In that condition following undue exposure, when it is commonly said the patient has “taken cold,” salicin will give more pleasing results than any other remedy within my knowledge, and I have prescribed it almost every week, for many years, with great satisfaction to my patients, and myself. If there is a feeling of fullness, or pressure, above and between the eyes it may be combined with an equal amount of salicylate of soda and given, according to the conditions, in five or ten grain doses every one or two hours, until relief is experienced, which is usually within a few hours.

It was in 1884 and 1885 that the attention of the writer was particularly called to salicin as a remedy in certain puerperal conditions. In most cases where there is an unusually high temperature, either from internal or external causes, the use of salicin will be found very effective.

A few cases in illustration of the use of salicin are the following: Mrs. N was confined with her second child, which was puny to a marked degree, and, on this account, excited the curiosity and interest of her neighbors who came in a body, as it were, to see the prodigy. As a result the patient was reduced to a condition of nervous exhaustion which tíreatened to terminate in a fatal puerperal fever. I was called, at four o'clock on the morning following, and found the patient with a high fever, delirium, and a frightful pain over the region of the uterus. I at once put her upon ten grain doses of salicin, with a water bag as hot as the patient could endure upon the lower abdomen. Within an hour she expressed herself as feeling better, and the remedy being continued hourly during the day she recovered without any interruption. Mrs. A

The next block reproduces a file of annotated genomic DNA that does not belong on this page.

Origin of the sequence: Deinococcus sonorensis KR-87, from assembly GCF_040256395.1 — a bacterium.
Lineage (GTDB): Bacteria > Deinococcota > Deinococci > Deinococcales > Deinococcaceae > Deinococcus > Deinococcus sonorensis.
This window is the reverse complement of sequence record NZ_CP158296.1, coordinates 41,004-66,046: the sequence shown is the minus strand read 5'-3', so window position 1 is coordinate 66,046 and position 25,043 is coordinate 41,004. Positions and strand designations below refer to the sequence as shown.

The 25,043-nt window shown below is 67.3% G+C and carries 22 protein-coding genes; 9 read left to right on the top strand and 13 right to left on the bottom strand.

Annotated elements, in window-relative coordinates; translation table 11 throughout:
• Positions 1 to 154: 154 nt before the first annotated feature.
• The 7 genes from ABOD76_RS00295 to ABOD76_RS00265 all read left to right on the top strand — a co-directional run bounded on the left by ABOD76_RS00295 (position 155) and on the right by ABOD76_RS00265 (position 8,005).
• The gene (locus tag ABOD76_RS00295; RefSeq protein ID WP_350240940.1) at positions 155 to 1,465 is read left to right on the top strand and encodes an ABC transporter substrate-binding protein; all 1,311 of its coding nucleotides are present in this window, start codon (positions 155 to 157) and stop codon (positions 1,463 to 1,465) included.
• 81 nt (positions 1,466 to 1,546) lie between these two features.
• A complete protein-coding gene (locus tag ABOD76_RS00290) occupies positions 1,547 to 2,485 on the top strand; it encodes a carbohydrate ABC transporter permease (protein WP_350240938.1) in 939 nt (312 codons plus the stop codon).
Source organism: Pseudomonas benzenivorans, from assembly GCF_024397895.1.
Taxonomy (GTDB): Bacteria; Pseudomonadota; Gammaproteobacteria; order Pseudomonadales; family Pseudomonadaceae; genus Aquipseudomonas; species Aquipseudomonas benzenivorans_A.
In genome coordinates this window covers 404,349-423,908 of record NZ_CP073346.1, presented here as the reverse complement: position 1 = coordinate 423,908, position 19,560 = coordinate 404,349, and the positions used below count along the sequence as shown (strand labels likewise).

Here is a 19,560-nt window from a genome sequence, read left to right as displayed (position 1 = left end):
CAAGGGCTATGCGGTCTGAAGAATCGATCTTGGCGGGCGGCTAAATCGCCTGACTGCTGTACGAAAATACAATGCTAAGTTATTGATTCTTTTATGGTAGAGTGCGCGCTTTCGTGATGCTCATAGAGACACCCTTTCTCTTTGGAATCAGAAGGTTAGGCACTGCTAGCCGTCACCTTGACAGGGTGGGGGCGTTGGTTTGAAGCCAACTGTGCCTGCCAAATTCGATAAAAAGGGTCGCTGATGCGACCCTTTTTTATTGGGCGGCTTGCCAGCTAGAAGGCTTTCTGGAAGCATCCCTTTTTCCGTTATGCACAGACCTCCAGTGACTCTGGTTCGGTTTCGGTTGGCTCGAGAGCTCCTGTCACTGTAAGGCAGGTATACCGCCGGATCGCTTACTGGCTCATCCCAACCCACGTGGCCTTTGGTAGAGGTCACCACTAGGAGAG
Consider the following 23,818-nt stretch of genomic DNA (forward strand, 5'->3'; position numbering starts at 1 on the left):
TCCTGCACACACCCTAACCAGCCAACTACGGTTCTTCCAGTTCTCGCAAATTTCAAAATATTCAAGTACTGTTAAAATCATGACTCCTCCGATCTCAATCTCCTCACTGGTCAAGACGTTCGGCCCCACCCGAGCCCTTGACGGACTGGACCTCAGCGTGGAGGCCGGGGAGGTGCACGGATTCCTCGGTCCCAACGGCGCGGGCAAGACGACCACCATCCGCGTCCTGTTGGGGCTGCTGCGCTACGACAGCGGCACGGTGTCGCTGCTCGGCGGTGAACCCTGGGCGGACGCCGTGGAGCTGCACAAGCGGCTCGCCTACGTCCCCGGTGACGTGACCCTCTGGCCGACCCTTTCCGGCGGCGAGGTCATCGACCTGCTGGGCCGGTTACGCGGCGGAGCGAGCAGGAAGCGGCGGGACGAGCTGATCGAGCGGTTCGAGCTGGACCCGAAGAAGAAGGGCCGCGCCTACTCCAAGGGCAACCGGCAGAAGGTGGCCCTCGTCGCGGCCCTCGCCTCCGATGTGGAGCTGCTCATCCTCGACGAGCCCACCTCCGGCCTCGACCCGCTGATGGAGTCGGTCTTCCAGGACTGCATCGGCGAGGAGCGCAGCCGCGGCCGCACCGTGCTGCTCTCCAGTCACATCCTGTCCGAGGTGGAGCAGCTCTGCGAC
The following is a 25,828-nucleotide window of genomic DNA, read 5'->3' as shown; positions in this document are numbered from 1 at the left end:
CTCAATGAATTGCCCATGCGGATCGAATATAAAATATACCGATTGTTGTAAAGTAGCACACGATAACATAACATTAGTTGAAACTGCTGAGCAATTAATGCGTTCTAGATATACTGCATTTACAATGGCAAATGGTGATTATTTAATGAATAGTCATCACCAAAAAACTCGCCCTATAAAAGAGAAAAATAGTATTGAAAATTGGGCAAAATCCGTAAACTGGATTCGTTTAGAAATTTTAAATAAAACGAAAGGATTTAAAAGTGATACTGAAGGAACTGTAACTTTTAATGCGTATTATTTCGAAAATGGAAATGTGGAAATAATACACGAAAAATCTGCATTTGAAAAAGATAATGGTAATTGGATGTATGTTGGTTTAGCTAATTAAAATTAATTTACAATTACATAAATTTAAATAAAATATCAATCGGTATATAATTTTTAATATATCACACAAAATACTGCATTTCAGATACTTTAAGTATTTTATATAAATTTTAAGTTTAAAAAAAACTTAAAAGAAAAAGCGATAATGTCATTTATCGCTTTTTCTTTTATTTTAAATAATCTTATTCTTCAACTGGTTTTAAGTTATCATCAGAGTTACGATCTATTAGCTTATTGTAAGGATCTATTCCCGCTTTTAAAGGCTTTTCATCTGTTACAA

the seventh day after her delivery, became very much excited in a discussion, with her nurse, over the care of the child. I was called and on my arrival in the evening found upon examination a temperature of 104° F. and considerable tenderness over the lower abdomen. The lochia being suppressed I gave her gelsemium, and with ten grain doses of salicin, she made a rapid recovery and was able to get up on the fourteenth day.